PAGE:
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Leader of the Maccabees
SuccessorJudas Maccabeus
Diedc. 165 BCE

Mattathias ben Johanan (Hebrew: מַתִּתְיָהוּ הַכֹּהֵן בֶּן יוֹחָנָן‎, Matiṯyāhu haKohēn ben Yōḥānān) (died 165 BCE)[1] was a Kohen (Jewish priest) whose role in the religion-driven Maccabean Revolt against the Greek Seleucid Empire is related in the Books of the Maccabees. Mattathias is accorded a central role in the story of Hanukkah and, as a result, is named in the Al HaNissim prayer Jews add to the Birkat Hamazon (grace after meals) and the Amidah during the festival's eight days.


Mattathias appealing to Jewish refugees (illustration by Gustave Doré from the 1866 La Sainte Bible)

The father of Judas Maccabeus, Eleazar Avaran, Simon Thassi, John Gaddi, and Jonathan Apphus, Mattathias was from a rural priestly family from Modi'in. Like all fit priests, he served in the Temple in Jerusalem. He was a son of Johanan, grandson of Simeon, the Hasmonean, and great-grandson of Asmon or Hasmonaeus, a Levite of the lineage of Joarib for being the fifth grandson of Idaiah, son of Joarib and grandson of Jachin, in turn a descendant of Phinehas, third High Priest of Israel, according to Mattathias' own words in 1 Maccabees.[2][3]

After the Seleucid persecutions began, Mattathias returned to Modi'in. In 167 BCE, when asked by a Seleucid Greek government representative under emperor Antiochus IV Epiphanes to offer sacrifice to the Greek gods, he not only refused to do so, but slew with his own hand the Jew who had stepped forward to do so. He then killed the government official that required the act.[4]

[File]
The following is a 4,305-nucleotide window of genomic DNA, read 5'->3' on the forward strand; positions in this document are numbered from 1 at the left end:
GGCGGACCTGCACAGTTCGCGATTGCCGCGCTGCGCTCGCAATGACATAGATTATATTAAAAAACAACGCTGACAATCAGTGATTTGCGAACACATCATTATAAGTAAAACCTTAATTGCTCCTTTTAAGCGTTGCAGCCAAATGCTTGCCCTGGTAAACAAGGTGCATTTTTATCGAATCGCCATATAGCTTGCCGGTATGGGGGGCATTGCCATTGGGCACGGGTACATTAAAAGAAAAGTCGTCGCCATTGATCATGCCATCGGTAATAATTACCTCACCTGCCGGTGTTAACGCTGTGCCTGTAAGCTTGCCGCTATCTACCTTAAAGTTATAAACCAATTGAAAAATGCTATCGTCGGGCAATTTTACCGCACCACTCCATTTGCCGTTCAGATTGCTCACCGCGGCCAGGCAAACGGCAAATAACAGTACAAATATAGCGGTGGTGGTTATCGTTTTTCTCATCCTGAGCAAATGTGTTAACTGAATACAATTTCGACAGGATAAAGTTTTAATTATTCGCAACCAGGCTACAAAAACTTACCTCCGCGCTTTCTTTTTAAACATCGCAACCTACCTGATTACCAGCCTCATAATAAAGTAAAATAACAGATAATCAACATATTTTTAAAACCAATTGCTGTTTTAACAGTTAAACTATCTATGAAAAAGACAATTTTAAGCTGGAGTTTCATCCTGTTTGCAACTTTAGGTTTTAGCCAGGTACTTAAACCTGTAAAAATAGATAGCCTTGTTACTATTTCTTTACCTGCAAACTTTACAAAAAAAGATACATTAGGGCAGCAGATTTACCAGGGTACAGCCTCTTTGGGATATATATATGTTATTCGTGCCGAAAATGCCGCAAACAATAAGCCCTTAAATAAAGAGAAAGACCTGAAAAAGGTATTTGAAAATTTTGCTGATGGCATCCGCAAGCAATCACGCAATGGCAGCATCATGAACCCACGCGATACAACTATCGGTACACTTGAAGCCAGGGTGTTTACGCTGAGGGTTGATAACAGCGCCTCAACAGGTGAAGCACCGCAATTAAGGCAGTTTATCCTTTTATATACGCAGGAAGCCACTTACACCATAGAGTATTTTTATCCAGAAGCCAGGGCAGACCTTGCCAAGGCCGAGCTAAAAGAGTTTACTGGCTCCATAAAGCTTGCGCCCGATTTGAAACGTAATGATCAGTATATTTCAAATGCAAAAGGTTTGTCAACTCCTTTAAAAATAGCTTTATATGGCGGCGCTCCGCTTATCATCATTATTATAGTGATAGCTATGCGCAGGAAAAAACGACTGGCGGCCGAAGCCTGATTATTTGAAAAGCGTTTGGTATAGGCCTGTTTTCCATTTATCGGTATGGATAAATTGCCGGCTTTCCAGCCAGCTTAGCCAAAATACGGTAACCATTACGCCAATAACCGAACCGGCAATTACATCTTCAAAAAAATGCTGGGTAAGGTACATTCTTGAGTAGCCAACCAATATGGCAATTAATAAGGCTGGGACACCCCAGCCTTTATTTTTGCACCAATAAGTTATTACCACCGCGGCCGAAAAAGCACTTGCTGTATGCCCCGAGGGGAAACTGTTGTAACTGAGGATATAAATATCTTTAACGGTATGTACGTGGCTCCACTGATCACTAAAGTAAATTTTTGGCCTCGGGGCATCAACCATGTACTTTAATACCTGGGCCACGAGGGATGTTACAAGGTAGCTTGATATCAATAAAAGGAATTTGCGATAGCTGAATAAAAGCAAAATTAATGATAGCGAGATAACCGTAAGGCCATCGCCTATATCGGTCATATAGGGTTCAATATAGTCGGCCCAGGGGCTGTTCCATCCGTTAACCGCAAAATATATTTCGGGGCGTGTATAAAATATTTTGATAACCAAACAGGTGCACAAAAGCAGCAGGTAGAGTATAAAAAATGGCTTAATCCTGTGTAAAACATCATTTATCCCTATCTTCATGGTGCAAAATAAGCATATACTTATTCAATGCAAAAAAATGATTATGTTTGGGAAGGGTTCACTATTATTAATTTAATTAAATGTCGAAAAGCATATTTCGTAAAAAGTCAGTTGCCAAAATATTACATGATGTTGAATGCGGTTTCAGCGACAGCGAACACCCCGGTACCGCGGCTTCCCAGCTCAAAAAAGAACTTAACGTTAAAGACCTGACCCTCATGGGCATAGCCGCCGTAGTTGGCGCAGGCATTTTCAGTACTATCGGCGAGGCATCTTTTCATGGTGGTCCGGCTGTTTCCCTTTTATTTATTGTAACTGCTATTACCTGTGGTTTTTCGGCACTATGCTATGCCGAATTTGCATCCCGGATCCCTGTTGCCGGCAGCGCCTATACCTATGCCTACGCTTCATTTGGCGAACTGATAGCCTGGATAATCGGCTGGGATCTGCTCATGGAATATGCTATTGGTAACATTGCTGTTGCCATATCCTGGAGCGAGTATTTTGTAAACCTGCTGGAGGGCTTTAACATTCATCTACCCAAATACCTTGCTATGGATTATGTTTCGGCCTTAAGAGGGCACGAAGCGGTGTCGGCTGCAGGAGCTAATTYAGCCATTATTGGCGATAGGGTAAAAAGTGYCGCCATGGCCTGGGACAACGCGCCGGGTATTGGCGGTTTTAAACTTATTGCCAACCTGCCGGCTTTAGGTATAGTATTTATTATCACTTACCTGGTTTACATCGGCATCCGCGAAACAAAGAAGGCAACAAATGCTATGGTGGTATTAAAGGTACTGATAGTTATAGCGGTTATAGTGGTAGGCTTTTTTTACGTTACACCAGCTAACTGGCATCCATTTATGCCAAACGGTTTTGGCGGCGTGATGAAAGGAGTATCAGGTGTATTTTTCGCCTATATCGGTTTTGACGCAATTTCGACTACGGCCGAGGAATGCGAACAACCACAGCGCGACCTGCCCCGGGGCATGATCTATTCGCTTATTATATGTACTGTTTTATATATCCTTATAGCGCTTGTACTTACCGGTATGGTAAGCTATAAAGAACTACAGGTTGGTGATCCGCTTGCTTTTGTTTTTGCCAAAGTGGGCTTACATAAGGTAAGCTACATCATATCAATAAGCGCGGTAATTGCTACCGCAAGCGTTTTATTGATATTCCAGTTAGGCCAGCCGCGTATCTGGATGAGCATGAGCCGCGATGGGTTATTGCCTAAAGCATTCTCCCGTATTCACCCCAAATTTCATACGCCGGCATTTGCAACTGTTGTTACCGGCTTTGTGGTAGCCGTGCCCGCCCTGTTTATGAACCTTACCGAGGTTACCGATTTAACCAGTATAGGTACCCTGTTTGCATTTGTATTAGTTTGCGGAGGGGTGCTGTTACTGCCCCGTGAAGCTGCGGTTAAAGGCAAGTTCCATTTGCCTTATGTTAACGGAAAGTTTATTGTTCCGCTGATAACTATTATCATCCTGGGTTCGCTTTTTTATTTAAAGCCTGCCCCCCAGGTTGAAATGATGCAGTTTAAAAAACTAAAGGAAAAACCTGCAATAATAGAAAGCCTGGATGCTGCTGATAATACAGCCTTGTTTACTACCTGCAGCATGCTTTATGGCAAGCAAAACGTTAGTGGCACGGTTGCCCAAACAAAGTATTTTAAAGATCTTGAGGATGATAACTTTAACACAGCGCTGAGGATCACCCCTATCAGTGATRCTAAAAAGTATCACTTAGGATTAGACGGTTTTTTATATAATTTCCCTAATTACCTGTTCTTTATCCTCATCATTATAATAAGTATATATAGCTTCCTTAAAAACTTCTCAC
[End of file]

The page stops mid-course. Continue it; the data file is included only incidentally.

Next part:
Let everyone who has zeal for the Law and who stands by the covenant follow me!

— Mattathias, after assassinating the Greek government official, who was forcing him to sacrifice, Septuagint, 1st Maccabees 2:27.

Upon the edict for his arrest, he took refuge in the wilderness of Judea with his five sons and called upon all Jews to follow him. Many eventually responded to his call. Mattathias then disappears from historical record, he probably died c. 166 BC.


Tomb of Mattathias ben Johanan, Israel

This was the first step in the Maccabean Revolt, the result of which was Jewish independence, which had not been enjoyed for more than 400 years. The events of the war of the Maccabees form the basis for the holiday of Hanukkah, which is celebrated by Jews on the 25th of Kislev (on the Hebrew calendar, corresponding to mid-November to late December in the Gregorian calendar).

In literature and liturgy[edit]

The story of the Maccabees can be found in the deuterocanonical books of 1 Maccabees and 2 Maccabees, in Josephus, and in Talmudic references (Shabbat 21b, Shabbat 23a - related to the candles). He is also made reference to in chapter 28 of 1 Meqabyan, a book considered canonical in the Ethiopian Orthodox Tewahedo Church.[5]

The "Al HaNisim" prayer, added into the Amidah and Birkat Hamazon on Chanukah, refers to the story of the Maccabees and to Mattathias by name.

See also[edit]


  1. ^ "Mahlon H. Smith". Retrieved 2014-02-07.
  2. ^ "Archived copy". Archived from the original on 2008-01-24. Retrieved 2008-11-12.CS1 maint: archived copy as title (link)
  3. ^ T. Stanford Mommaerts (version of 4/11/2005). "Ancient Genealogy chart - Ansbertus". Check date values in: |date= (help)
  4. ^ "2 Maccabees Ch. 2". Retrieved 2014-02-07.
  5. ^ "Torah of Yeshuah: Book of Meqabyan I - III". July 11, 2015.


  • Weir, William. 50 Battles That Changed the World: The Conflicts That Most Influenced the Course of History. Savage, Md: Barnes and Noble Books. ISBN 0-7607-6609-6.

External links[edit]

Jewish titles
New title Leader of the Maccabees
c. 167 BCE – 166 BCE
Succeeded by
Judas Maccabeus

This article incorporates text from a publication now in the public domainWood, James, ed. (1907). "article name needed". The Nuttall Encyclopædia. London and New York: Frederick Warne.